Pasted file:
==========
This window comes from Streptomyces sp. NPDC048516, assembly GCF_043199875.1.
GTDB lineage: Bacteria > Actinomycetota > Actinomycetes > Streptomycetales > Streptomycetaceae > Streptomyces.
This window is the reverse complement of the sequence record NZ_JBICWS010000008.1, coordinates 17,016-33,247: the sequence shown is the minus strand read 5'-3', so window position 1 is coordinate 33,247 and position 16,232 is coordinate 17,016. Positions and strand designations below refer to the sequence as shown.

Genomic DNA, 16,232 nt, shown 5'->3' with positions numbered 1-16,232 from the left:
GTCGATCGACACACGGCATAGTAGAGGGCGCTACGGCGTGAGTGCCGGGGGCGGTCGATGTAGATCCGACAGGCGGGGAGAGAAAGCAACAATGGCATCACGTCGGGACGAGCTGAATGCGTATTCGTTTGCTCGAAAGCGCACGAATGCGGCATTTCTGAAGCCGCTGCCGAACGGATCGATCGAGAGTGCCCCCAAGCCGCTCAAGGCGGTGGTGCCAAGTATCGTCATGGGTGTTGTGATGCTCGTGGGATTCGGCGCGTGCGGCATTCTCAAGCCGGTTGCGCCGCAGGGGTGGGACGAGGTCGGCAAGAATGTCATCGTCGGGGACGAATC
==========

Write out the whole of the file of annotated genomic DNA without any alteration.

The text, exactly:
This window comes from Streptomyces sp. NPDC048516, assembly GCF_043199875.1.
GTDB lineage: Bacteria > Actinomycetota > Actinomycetes > Streptomycetales > Streptomycetaceae > Streptomyces.
This window is the reverse complement of the sequence record NZ_JBICWS010000008.1, coordinates 17,016-33,247: the sequence shown is the minus strand read 5'-3', so window position 1 is coordinate 33,247 and position 16,232 is coordinate 17,016. Positions and strand designations below refer to the sequence as shown.

Genomic DNA, 16,232 nt, shown 5'->3' with positions numbered 1-16,232 from the left:
GTCGATCGACACACGGCATAGTAGAGGGCGCTACGGCGTGAGTGCCGGGGGCGGTCGATGTAGATCCGACAGGCGGGGAGAGAAAGCAACAATGGCATCACGTCGGGACGAGCTGAATGCGTATTCGTTTGCTCGAAAGCGCACGAATGCGGCATTTCTGAAGCCGCTGCCGAACGGATCGATCGAGAGTGCCCCCAAGCCGCTCAAGGCGGTGGTGCCAAGTATCGTCATGGGTGTTGTGATGCTCGTGGGATTCGGCGCGTGCGGCATTCTCAAGCCGGTTGCGCCGCAGGGGTGGGACGAGGTCGGCAAGAATGTCATCGTCGGGGACGAATC